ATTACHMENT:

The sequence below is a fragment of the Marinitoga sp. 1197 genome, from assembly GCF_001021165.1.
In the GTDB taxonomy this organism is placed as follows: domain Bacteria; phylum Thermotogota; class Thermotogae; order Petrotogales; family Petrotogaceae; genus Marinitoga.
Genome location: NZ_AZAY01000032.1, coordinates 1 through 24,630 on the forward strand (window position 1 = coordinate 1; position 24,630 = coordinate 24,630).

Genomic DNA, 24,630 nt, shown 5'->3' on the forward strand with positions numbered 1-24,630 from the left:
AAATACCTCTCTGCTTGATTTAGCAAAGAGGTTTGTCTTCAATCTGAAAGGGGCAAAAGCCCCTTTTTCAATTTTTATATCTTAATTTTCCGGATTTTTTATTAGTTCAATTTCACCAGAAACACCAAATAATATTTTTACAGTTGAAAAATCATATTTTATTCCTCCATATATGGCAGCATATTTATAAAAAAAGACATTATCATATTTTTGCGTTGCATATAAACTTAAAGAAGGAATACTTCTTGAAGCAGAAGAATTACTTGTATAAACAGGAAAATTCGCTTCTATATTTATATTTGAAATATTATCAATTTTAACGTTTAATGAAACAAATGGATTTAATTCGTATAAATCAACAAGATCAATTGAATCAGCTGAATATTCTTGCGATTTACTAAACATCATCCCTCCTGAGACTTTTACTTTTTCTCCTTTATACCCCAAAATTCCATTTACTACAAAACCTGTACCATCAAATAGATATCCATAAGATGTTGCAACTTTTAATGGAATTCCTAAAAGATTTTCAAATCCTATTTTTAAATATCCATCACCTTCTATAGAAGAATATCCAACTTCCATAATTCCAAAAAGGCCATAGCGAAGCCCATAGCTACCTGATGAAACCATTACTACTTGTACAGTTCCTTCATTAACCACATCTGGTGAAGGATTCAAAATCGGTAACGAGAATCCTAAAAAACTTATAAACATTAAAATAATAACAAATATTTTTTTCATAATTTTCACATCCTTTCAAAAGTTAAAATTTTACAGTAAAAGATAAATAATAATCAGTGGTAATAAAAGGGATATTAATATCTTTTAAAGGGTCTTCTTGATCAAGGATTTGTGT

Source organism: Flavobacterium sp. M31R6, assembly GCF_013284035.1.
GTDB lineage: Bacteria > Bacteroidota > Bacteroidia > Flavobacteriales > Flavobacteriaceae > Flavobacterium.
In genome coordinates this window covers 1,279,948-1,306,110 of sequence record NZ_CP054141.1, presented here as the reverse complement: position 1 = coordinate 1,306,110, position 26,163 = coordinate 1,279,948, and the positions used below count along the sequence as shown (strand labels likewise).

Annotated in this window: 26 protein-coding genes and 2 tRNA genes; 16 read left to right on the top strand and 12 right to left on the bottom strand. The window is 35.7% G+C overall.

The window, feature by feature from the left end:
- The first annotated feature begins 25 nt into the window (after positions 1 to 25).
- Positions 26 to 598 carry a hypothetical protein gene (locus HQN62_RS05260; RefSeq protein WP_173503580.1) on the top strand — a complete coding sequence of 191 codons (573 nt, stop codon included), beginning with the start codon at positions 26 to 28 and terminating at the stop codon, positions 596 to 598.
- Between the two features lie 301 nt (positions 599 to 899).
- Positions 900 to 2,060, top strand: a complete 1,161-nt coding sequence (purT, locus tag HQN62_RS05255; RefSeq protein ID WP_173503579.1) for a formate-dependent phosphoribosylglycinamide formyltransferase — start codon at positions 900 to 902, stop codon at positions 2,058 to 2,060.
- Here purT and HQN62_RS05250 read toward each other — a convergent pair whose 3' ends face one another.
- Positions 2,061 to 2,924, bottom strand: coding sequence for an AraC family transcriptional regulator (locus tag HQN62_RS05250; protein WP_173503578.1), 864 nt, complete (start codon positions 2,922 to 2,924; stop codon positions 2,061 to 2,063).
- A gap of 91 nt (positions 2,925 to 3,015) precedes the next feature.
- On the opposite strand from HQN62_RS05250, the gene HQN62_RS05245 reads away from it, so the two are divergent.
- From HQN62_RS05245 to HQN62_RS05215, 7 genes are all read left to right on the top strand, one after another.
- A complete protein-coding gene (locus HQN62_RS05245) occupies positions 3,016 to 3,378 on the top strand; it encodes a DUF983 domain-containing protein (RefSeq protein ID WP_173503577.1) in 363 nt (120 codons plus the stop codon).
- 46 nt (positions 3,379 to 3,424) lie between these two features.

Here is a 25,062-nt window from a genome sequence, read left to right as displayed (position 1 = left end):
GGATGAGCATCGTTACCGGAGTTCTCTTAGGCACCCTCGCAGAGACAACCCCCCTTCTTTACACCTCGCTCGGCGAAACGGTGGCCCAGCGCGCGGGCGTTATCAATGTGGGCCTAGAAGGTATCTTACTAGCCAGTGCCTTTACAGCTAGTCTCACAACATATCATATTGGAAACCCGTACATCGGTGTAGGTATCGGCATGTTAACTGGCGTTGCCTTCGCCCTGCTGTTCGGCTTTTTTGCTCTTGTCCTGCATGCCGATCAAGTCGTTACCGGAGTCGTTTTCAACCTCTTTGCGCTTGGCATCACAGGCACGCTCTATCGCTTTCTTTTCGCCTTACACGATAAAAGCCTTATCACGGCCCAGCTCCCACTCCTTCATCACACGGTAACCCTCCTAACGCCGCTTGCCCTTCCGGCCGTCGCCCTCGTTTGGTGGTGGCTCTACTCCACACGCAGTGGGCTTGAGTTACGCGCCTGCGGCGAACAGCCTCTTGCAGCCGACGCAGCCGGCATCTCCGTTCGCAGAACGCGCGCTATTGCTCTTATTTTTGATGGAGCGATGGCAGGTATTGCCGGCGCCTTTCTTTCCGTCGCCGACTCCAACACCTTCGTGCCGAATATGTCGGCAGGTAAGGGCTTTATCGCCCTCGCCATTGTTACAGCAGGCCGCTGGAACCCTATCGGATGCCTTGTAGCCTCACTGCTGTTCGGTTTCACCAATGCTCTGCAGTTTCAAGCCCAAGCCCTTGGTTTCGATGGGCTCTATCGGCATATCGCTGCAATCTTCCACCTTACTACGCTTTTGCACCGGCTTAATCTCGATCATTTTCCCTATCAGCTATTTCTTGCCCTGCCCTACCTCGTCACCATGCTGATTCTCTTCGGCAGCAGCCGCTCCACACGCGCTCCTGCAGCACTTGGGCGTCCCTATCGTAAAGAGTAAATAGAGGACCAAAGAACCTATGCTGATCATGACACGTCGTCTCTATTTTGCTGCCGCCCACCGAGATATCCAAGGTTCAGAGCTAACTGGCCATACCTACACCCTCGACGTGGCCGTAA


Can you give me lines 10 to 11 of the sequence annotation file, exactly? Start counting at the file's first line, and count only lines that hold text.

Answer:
The window, feature by feature from the left end:
- The first annotated feature begins 25 nt into the window (after positions 1 to 25).